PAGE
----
Is the Euro shaping towards a long, slow death in 2011? From Megan Greene at the Guardian:
The euro is dying a slow death. Political leaders are unlikely to take the steps necessary to address the underlying factors creating the current euro crisis, and the eurozone will eventually break up as a result.
To highlight the severity of the euro crisis, one only needs to glance at credit default swap (CDS) spreads for the peripheral euro area countries. CDS is a form of insurance against default or restructuring. The higher the CDS spread, the more likely investors think a sovereign default is.
In the first week of June, five-year CDS spreads for Greece were a whopping 1495 basis points, for Portugal 708, for Ireland 650 and for Spain 255. This compares with only around 200 for Iceland, a country that underwent a private default only two and a half years ago.
And what does Greene foresee as “the necessary steps”?
Fiscal union, which involves harmonising aspects of fiscal policy across the euro area, would be a bold move and essentially result in a treasury department for the entire eurozone.
It would create a built-in shock absorber for divergences between eurozone countries. This could take the form of creating a small budget for fiscal transfers from wealthier to poorer nations, issuing a eurobond or creating a European finance ministry.
One of the only visionary leaders in the EU, European Central Bank (ECB) chairman Jean-Claude Trichet, suggested in a speech on 2 June the creation of a common European finance ministry, which could intervene in ailing member state economic policies if necessary.
But there is a problem with fiscal union, a very big problem — as shown by Frau Merkel’s recent condemnation of the concept of Eurobonds, the first step to fiscal union. And that is the question “Why should Germany’s well-managed economy and fiscal restraint incur upon it bailouts totalling 133% of its GDP?” From the Telegraph:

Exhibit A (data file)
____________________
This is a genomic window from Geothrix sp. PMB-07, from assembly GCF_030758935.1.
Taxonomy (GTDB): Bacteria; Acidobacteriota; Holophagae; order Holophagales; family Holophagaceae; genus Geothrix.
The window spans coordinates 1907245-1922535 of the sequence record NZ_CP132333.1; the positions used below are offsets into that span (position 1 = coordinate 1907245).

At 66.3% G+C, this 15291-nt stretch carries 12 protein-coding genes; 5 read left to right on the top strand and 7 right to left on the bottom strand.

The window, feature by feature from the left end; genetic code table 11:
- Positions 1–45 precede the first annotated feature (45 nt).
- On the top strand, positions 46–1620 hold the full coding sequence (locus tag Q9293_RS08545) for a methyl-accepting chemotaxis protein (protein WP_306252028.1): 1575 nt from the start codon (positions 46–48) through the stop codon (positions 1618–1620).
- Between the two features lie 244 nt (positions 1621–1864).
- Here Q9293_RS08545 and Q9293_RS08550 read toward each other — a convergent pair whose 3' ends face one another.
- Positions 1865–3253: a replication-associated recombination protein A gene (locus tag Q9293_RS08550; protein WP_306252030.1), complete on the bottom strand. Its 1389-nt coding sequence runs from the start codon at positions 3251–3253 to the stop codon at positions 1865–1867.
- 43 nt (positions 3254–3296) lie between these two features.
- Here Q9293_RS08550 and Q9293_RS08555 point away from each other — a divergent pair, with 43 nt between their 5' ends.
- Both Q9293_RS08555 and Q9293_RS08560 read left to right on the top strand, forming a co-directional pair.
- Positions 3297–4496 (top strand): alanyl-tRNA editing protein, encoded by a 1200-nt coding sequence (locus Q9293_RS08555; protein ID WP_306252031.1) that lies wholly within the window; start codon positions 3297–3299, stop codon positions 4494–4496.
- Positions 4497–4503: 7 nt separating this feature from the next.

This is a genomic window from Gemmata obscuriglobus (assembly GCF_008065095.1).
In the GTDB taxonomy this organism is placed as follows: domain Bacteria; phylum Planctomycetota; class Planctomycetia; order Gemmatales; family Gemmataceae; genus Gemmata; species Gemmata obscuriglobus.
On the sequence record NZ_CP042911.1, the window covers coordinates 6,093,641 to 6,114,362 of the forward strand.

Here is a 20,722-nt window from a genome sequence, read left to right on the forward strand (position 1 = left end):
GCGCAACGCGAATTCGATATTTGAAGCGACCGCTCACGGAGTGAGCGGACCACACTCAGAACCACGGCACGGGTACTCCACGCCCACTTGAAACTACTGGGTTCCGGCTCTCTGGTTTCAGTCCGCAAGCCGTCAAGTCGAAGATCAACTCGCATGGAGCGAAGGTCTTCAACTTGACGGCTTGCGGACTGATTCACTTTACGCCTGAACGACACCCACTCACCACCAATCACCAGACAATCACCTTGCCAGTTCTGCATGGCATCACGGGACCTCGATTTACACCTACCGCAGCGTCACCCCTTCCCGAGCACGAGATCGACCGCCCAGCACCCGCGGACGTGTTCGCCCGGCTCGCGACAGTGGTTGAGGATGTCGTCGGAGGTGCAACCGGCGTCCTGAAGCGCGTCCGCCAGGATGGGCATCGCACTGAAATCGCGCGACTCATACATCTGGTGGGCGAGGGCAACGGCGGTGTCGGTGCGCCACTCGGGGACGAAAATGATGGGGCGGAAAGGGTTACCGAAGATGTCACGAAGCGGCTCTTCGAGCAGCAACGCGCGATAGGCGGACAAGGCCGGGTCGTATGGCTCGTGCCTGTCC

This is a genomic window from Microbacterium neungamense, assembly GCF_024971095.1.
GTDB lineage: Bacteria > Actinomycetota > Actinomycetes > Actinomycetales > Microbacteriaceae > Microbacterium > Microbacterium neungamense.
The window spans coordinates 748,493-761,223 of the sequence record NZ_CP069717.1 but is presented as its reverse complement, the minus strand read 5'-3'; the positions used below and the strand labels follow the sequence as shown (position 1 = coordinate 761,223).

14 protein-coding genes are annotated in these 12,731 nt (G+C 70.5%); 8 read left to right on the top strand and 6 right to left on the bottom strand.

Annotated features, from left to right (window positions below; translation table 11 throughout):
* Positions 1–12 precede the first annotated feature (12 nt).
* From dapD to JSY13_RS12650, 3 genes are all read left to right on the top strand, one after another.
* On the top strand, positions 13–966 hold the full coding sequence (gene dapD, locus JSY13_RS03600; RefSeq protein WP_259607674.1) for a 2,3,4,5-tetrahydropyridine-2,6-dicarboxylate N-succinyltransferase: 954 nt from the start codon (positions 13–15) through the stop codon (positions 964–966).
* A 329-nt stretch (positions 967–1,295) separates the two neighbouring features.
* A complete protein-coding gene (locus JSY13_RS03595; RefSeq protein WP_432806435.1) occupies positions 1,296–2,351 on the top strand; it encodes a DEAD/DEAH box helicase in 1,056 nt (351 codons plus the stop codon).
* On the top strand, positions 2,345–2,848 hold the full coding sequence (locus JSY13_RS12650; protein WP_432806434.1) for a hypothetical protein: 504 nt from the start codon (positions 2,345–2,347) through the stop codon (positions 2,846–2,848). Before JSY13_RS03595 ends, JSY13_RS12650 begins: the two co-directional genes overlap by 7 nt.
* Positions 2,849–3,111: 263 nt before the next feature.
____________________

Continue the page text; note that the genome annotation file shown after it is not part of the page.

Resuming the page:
German President Christian Wulff has accused the European Central Bank of violating its treaty mandate with the mass purchase of southern European bonds.
In a cannon shot across Europe’s bows, he warned that Germany is reaching bailout exhaustion and cannot allow its own democracy to be undermined by EU mayhem.
“I regard the huge buy-up of bonds of individual states by the ECB as legally and politically questionable. Article 123 of the Treaty on the EU’s workings prohibits the ECB from directly purchasing debt instruments, in order to safeguard the central bank’s independence,” he said.
“This prohibition only makes sense if those responsible do not get around it by making substantial purchases on the secondary market,” he said, speaking at a forum of half the world’s Nobel economists on Lake Constance to review the errors of the profession over recent years.
Mr Wulff said the ECB had gone “way beyond the bounds of their mandate” by purchasing €110bn (£96.6bn) of bonds, echoing widespread concerns in Germany that ECB intervention in the Italian and Spanish bond markets this month mark a dangerous escalation.
Put simply, the only solution to this crisis that can possibly preserve the Euro in its current form is fiscal union, so that both fiscal and monetary policy are centralised. This would harmonise policy, and give it the coherence that it presently lacks. But not only is this untenable to spending junkies like Greece, Spain and Italy — who want to retain the tattered shreds of their sovereignty and dignity — it is untenable to Germany because it is punishes them for their good behaviour, and shoehorns them into picking up the can for the misdeeds of others. German lawmakers will vote on the bailouts on the 23rd of September. While it remains unlikely that they will vote against them — mainly because a vote against would throw the German legislature, and the European political landscape into chaos — criticism of Merkel from influential Germans like former Chancellor Helmut Kohl, and widespread German outrage, is cranking up the heat on Merkel. More worrying still is the 7th of September ruling from the German constitutional court on the constitutionality of the bailouts — and there is no guarantee that this will be in Merkel’s favour.
Europe needs to return to its original purpose — an open market for people and goods, not a full-blown federal union. Co-operation, not integration. Dignity, not destruction.
Does anyone remember what happened the last time Germany were forced into pledging vast amounts of cash (or “reparations”) to other European nations? No?
It wasn’t pretty.